I haven’t written in a while.
Have you ever been in a situation where you were engaged in a civilized online discussion (barely a debate), only to be interrupted by an obnoxious Keyboard Warrior?
Have you ever found yourself arguing over superficial (or sometimes not so) points online with someone completely biased, void of logic, and downright annoying? Well, I have got something to tell you. Tip your hats to the Internet and to these Keyboard Warriors (or Flame Warriors, as they’re called), because life would be an intolerable bore sans them. What they, in fact, have inadvertently done is opened yet another door to the true nature of man.
We all wear masks. Whether we like it or not, we’re all wearing multiple masks that constantly hide our true nature, trying to act sophisticated when our illusion of intellect is a mere bluff. We try to act “hip” when we are merely following the crowd. We claim to be nonconformists, but only conform to other people’s views–people who also claim to be nonconformists, that is.
The list goes on, but what it all boils down to is insecurity. We are ultimately insecure about our position in life, our social and economic statuses, and other aspects of life. Thus, we unknowingly put ourselves in a pathetic, downwards spiral.
This insecurity has been somewhat well hidden (perhaps to some extent), until innovative creation of the Internet. Then it all went downhill from there. Is there privacy? No. Just ask Facebook founder Mark Zuckerberg what he thinks of privacy. We like to think that we’ve got privacy, but the truth is, everything that is done on this Web of ours is saved and archived for future reference. But it’s this illusion of privacy that has given us this falsified feeling of invincibility and stealth, thus creating a whole new breed of warriors: the Keyboard Warriors.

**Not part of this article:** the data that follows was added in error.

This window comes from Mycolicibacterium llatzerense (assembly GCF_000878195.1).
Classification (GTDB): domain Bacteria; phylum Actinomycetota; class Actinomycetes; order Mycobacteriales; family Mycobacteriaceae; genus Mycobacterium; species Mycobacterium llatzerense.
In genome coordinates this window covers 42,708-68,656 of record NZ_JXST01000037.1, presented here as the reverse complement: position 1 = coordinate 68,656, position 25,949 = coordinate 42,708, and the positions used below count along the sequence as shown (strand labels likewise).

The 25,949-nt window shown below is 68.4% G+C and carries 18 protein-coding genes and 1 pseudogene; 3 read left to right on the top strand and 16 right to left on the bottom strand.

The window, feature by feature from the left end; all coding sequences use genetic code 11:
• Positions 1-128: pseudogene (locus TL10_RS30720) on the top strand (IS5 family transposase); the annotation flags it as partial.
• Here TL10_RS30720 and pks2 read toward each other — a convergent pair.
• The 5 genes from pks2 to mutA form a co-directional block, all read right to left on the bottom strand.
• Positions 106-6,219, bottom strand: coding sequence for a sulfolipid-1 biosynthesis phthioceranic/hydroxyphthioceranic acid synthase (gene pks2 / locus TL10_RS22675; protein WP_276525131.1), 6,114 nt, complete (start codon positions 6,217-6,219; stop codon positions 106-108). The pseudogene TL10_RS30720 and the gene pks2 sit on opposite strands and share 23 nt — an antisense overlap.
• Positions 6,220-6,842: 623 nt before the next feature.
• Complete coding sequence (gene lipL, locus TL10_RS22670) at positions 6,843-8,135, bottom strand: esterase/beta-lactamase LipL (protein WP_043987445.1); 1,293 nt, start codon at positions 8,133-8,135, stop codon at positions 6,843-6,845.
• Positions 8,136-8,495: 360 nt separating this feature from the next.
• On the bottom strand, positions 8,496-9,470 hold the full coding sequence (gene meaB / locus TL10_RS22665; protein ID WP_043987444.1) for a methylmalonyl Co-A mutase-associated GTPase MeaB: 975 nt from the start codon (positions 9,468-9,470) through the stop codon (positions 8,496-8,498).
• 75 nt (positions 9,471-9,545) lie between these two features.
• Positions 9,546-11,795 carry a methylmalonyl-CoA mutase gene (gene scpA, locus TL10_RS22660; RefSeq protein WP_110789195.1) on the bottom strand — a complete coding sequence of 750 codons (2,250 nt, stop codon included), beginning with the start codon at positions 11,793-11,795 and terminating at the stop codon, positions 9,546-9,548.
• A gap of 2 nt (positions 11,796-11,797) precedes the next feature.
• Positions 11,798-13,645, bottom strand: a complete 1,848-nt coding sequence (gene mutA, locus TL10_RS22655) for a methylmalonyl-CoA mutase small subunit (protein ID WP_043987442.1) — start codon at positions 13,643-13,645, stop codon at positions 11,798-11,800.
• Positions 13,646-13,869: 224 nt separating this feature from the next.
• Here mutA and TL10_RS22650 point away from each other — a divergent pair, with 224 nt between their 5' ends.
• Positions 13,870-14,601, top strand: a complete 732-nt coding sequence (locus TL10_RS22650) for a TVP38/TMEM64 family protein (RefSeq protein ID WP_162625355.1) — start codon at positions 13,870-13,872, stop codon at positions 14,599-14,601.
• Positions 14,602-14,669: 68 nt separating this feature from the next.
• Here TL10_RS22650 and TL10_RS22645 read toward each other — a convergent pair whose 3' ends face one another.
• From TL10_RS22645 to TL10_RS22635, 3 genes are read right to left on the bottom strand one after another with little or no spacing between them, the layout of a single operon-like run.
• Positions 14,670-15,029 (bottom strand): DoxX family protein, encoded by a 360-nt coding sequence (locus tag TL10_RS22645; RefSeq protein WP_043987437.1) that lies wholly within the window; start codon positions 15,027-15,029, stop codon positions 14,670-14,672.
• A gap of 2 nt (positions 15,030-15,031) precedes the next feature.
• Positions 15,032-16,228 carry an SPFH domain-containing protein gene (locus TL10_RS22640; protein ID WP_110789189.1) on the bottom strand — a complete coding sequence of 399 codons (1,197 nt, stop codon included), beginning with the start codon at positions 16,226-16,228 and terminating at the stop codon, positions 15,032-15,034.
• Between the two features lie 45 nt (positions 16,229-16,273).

I’ve been on forums and seen the most moronic arguments that make me sit back and wonder, What were they thinking? The most heated debates ensue over the most trivial of issues, and better yet, are riddled with ad hominem fallacies. Here’s an argument that I stumbled upon (about gay marriage-not so trivial) on YouTube:
We’re all guilty of doing it. I myself have done it many times. However, what really disturbs me (yet fascinates and amuses me simultaneosly) is the amount of energy the attackers are willing to spend on faceless enemies, most likely far from their location. Does it really bother you so much that somebody far away someplace in China or Australia disagrees with your position on gay marriage that you are willing to passionately condemn them to a life forever in hell, or threatening them with a biblical “judgement?”
Eventually some people see that the arguments have gone out of hand and try to show the online entities that their actions are void of rationality. What happens is the adverse effect; they add more fuel to the fire. What ensues is a volley of name calling, condemning, threats with Bible/Qur’an/Talmud/[insert holy book here] scripture, and downright nastiness online.
However, the people I admire/hate the most are the trolls. The Urban Dictionary defines a troll as:
There’s nothing better than provoking anger for the sheer fun of it, knowing that nothing will happen to you in return except a feeling of sick, twisted satisfaction, knowing that you have successfully ruined someone’s day.
Trolls aside, I guess my question here (since I don’t claim to have the full complete answer to all of this madness) is, “Why use so much energy in screaming at someone else online in an argument? If you win, is there a trophy? If not, what is lost?”